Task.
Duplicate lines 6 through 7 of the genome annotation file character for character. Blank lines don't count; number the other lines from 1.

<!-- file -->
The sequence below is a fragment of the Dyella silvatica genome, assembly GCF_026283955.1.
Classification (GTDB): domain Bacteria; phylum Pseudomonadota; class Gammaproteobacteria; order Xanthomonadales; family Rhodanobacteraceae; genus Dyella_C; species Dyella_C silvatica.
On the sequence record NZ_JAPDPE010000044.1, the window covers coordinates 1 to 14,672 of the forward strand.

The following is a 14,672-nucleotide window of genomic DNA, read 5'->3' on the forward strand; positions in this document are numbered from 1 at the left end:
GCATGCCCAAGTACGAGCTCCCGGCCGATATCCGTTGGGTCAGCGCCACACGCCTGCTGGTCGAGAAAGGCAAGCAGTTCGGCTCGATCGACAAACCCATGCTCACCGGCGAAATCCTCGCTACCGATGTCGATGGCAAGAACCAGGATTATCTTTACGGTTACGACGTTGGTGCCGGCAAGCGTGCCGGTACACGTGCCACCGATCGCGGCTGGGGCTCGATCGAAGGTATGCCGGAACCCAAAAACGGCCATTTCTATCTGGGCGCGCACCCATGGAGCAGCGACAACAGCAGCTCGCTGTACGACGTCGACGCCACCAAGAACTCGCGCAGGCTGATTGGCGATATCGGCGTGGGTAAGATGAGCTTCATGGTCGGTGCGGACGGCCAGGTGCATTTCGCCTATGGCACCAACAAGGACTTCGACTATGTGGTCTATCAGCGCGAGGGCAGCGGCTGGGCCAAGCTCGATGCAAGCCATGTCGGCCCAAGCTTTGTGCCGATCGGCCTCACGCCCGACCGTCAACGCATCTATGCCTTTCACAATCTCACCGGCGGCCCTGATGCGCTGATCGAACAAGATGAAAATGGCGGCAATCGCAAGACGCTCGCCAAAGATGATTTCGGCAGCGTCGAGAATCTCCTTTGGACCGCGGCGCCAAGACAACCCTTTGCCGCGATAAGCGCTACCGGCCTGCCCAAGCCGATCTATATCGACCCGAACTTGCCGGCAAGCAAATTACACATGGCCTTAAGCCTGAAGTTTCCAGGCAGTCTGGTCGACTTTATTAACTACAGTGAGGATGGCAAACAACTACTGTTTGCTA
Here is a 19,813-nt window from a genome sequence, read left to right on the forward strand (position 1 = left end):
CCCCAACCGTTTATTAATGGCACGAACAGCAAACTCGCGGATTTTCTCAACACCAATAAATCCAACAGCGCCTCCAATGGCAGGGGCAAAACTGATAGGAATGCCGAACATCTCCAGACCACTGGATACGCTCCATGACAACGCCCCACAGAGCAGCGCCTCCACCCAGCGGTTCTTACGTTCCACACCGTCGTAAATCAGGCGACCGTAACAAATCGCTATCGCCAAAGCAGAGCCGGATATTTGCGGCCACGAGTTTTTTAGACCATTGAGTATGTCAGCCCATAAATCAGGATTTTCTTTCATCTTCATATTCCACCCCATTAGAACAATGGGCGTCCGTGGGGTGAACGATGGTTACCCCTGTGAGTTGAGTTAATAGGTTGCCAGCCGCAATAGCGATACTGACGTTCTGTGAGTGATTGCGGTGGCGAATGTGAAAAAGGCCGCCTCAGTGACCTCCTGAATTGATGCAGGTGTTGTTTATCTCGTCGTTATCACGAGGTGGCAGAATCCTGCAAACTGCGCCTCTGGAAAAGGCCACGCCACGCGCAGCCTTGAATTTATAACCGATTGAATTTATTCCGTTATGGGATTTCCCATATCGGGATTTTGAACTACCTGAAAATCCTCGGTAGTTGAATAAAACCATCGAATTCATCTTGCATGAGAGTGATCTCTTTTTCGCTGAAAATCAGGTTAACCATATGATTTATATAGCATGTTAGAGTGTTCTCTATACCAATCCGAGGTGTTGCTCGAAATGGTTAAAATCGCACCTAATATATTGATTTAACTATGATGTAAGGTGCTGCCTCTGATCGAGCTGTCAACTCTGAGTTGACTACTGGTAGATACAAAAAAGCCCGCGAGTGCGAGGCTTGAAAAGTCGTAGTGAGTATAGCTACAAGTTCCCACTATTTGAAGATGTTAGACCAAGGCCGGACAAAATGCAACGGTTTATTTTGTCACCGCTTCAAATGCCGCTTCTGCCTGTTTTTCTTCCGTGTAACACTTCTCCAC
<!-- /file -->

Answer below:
Here is a 19,813-nt window from a genome sequence, read left to right on the forward strand (position 1 = left end):
CCCCAACCGTTTATTAATGGCACGAACAGCAAACTCGCGGATTTTCTCAACACCAATAAATCCAACAGCGCCTCCAATGGCAGGGGCAAAACTGATAGGAATGCCGAACATCTCCAGACCACTGGATACGCTCCATGACAACGCCCCACAGAGCAGCGCCTCCACCCAGCGGTTCTTACGTTCCACACCGTCGTAAATCAGGCGACCGTAACAAATCGCTATCGCCAAAGCAGAGCCGGATATTTGCGGCCACGAGTTTTTTAGACCATTGAGTATGTCAGCCCATAAATCAGGATTTTCTTTCATCTTCATATTCCACCCCATTAGAACAATGGGCGTCCGTGGGGTGAACGATGGTTACCCCTGTGAGTTGAGTTAATAGGTTGCCAGCCGCAATAGCGATACTGACGTTCTGTGAGTGATTGCGGTGGCGAATGTGAAAAAGGCCGCCTCAGTGACCTCCTGAATTGATGCAGGTGTTGTTTATCTCGTCGTTATCACGAGGTGGCAGAATCCTGCAAACTGCGCCTCTGGAAAAGGCCACGCCACGCGCAGCCTTGAATTTATAACCGATTGAATTTATTCCGTTATGGGATTTCCCATATCGGGATTTTGAACTACCTGAAAATCCTCGGTAGTTGAATAAAACCATCGAATTCATCTTGCATGAGAGTGATCTCTTTTTCGCTGAAAATCAGGTTAACCATATGATTTATATAGCATGTTAGAGTGTTCTCTATACCAATCCGAGGTGTTGCTCGAAATGGTTAAAATCGCACCTAATATATTGATTTAACTATGATGTAAGGTGCTGCCTCTGATCGAGCTGTCAACTCTGAGTTGACTACTGGTAGATACAAAAAAGCCCGCGAGTGCGAGGCTTGAAAAGTCGTAGTGAGTATAGCTACAAGTTCCCACTATTTGAAGATGTTAGACCAAGGCCGGACAAAATGCAACGGTTTATTTTGTCACCGCTTCAAATGCCGCTTCTGCCTGTTTTTCTTCCGTGTAACACTTCTCCAC